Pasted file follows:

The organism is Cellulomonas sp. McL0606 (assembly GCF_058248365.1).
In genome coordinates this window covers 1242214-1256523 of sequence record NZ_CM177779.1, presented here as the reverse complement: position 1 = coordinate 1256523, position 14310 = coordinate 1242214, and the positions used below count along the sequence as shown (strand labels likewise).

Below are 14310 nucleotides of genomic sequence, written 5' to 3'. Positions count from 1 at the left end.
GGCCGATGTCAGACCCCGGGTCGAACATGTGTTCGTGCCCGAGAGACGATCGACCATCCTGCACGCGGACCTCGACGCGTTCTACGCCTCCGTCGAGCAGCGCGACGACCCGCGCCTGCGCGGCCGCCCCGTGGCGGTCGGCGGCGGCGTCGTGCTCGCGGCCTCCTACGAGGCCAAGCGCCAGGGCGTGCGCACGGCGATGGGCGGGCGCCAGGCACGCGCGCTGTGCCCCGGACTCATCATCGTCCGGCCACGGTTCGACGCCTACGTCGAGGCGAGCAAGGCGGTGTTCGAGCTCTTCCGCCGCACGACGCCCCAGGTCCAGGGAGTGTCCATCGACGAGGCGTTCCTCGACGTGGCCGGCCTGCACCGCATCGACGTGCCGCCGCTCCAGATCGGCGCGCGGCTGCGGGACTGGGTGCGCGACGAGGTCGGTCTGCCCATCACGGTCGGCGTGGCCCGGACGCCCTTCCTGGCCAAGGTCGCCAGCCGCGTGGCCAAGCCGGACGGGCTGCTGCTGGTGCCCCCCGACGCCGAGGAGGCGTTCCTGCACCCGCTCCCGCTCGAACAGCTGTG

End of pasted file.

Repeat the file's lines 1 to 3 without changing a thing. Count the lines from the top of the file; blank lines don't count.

The organism is Cellulomonas sp. McL0606 (assembly GCF_058248365.1).
In genome coordinates this window covers 1242214-1256523 of sequence record NZ_CM177779.1, presented here as the reverse complement: position 1 = coordinate 1256523, position 14310 = coordinate 1242214, and the positions used below count along the sequence as shown (strand labels likewise).

Below are 14310 nucleotides of genomic sequence, written 5' to 3'. Positions count from 1 at the left end.